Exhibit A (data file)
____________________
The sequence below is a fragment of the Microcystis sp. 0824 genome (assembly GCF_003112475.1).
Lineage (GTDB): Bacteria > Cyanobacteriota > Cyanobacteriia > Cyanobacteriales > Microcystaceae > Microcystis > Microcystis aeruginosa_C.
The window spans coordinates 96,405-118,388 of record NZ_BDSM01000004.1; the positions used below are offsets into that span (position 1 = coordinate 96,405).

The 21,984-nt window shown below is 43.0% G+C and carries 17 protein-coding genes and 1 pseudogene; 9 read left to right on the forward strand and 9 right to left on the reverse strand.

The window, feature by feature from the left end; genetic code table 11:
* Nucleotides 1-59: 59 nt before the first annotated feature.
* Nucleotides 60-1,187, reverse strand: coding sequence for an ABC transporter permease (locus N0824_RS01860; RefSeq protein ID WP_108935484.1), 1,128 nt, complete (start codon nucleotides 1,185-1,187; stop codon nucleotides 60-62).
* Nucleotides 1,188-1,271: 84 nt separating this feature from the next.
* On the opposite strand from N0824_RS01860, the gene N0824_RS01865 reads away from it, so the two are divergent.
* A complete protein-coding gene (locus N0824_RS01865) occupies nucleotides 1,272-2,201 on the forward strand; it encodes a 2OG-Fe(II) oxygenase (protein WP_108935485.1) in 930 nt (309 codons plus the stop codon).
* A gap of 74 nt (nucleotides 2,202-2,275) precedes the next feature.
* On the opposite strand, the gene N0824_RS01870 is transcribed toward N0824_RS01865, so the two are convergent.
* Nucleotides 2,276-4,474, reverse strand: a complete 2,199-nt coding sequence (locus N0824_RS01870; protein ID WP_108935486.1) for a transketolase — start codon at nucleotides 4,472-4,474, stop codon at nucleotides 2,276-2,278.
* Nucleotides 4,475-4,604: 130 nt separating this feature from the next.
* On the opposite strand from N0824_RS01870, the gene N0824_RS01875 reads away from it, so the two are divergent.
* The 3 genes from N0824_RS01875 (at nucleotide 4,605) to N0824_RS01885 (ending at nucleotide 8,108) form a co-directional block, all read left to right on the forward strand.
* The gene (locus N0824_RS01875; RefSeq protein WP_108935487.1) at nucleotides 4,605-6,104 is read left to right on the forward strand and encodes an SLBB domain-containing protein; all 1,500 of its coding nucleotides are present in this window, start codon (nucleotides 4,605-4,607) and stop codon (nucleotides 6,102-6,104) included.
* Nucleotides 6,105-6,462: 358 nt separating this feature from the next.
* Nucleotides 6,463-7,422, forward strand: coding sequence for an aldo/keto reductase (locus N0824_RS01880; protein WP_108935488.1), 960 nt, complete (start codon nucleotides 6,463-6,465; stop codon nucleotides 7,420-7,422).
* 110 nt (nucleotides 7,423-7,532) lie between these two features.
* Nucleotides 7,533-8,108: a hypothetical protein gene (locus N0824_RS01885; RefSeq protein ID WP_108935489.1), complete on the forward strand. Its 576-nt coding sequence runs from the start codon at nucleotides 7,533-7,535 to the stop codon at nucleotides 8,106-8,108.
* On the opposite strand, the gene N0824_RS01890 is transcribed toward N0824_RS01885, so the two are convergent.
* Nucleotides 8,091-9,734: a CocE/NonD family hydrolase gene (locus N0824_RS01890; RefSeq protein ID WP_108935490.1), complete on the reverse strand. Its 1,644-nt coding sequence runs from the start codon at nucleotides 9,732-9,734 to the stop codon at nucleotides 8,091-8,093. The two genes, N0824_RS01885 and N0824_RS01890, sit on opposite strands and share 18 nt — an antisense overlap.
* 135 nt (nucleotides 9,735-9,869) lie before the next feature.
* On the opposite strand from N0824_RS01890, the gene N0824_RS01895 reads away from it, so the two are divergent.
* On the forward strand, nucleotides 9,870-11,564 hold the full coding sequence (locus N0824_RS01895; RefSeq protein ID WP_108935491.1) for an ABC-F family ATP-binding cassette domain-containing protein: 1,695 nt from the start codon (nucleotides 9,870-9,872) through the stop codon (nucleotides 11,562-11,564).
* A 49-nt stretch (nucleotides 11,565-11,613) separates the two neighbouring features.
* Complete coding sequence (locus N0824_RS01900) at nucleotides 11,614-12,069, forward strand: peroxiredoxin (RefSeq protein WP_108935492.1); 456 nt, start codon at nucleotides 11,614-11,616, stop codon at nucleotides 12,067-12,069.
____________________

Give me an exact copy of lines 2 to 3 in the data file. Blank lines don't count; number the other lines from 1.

Lineage (GTDB): Bacteria > Cyanobacteriota > Cyanobacteriia > Cyanobacteriales > Microcystaceae > Microcystis > Microcystis aeruginosa_C.
The window spans coordinates 96,405-118,388 of record NZ_BDSM01000004.1; the positions used below are offsets into that span (position 1 = coordinate 96,405).